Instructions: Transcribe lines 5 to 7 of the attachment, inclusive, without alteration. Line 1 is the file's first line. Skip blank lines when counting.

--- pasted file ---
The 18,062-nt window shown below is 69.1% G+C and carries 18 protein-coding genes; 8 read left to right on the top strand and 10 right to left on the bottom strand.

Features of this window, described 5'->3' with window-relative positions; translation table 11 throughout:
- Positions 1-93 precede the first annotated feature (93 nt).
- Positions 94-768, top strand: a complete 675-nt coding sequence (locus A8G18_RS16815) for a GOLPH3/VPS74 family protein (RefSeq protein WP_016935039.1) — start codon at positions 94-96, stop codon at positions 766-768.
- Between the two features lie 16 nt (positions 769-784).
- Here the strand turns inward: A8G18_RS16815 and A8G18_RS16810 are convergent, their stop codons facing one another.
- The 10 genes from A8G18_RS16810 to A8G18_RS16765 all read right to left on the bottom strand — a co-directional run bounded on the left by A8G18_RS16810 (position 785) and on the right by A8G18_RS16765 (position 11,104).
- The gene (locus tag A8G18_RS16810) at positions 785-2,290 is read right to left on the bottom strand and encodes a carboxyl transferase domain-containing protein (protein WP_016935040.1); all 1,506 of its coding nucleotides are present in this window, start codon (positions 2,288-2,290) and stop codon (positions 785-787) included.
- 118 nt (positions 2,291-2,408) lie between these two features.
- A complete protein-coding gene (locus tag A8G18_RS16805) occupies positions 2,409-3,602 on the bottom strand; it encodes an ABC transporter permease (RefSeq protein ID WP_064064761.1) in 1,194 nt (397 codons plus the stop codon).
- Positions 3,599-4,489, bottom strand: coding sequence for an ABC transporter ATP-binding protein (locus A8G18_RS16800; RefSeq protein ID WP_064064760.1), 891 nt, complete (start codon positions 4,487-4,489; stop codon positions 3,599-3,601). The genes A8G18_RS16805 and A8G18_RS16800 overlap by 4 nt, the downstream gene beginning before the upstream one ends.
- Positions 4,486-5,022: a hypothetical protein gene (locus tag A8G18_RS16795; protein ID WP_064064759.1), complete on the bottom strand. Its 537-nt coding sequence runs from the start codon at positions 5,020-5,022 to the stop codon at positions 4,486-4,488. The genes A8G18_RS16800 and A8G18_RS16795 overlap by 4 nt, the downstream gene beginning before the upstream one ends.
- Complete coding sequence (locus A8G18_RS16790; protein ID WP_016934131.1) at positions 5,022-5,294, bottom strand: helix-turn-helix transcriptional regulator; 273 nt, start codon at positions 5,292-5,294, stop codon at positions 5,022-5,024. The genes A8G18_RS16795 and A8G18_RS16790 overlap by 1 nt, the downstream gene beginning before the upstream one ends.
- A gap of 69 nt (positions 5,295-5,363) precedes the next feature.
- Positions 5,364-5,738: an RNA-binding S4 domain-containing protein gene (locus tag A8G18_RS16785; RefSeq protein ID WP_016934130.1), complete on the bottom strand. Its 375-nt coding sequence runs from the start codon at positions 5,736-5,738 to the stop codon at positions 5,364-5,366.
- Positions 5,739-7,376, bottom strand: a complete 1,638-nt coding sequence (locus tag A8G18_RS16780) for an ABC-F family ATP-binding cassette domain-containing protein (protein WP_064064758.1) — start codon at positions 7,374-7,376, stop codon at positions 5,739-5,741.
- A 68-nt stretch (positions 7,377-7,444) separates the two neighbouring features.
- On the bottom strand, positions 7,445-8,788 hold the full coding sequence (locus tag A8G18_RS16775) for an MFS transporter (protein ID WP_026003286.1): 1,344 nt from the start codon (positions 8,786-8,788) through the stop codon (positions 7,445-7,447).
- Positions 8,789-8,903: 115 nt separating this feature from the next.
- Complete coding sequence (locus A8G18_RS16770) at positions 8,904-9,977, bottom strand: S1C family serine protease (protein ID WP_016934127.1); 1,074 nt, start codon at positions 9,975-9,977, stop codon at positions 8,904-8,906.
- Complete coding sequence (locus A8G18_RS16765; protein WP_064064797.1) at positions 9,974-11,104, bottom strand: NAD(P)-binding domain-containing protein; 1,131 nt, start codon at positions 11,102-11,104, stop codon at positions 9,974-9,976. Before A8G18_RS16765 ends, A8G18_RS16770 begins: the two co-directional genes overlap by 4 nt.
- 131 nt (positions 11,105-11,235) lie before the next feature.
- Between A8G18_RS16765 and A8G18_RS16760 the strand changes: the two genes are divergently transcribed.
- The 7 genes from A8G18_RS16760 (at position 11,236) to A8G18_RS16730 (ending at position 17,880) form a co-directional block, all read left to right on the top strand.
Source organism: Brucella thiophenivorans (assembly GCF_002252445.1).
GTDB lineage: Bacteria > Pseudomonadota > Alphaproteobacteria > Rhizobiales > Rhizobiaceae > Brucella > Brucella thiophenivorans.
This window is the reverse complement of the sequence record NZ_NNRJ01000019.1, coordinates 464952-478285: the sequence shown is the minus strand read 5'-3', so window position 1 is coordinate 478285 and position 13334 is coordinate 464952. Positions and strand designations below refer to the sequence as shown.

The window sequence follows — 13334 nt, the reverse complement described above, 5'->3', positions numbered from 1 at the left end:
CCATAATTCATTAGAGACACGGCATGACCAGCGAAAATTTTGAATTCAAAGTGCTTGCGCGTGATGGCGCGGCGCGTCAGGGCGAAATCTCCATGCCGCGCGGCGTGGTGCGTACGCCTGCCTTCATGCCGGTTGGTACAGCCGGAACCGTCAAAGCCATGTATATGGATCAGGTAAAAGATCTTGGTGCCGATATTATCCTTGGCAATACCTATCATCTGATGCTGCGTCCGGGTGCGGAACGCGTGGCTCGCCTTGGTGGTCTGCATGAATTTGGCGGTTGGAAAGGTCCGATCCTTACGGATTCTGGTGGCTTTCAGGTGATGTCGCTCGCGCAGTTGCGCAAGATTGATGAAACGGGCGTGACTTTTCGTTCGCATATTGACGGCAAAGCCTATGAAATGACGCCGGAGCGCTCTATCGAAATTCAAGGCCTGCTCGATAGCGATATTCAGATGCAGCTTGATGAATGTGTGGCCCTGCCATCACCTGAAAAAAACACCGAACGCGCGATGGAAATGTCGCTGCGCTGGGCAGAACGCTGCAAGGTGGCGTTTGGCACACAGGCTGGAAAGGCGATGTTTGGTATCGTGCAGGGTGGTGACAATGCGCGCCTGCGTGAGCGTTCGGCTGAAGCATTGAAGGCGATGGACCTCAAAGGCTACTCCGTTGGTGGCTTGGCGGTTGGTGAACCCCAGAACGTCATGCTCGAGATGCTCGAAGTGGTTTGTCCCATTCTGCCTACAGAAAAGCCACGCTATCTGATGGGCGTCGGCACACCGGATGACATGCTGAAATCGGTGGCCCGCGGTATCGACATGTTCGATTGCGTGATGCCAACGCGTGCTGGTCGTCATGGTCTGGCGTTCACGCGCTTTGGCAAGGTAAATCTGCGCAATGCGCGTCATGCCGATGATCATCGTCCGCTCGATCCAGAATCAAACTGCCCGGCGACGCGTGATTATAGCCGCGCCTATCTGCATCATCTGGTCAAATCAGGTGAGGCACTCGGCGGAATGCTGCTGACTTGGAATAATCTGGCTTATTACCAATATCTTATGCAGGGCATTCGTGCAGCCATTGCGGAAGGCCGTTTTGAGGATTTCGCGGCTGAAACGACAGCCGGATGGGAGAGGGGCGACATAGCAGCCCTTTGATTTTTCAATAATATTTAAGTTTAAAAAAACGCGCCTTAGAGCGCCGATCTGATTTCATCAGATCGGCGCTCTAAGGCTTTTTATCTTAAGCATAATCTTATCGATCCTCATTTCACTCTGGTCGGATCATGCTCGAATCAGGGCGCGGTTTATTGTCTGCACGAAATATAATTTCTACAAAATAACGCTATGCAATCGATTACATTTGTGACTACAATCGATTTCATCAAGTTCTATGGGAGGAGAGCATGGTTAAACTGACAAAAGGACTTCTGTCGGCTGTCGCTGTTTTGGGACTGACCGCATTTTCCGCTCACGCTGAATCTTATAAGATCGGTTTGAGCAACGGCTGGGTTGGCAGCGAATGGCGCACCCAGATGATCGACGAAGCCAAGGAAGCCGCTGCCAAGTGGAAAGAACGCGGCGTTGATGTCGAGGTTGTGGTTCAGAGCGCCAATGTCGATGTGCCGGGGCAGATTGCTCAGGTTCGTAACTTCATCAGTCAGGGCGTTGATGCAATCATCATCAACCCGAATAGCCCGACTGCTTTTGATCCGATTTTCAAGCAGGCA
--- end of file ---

- Between the two features lie 16 nt (positions 769-784).
- Here the strand turns inward: A8G18_RS16815 and A8G18_RS16810 are convergent, their stop codons facing one another.
- The 10 genes from A8G18_RS16810 to A8G18_RS16765 all read right to left on the bottom strand — a co-directional run bounded on the left by A8G18_RS16810 (position 785) and on the right by A8G18_RS16765 (position 11,104).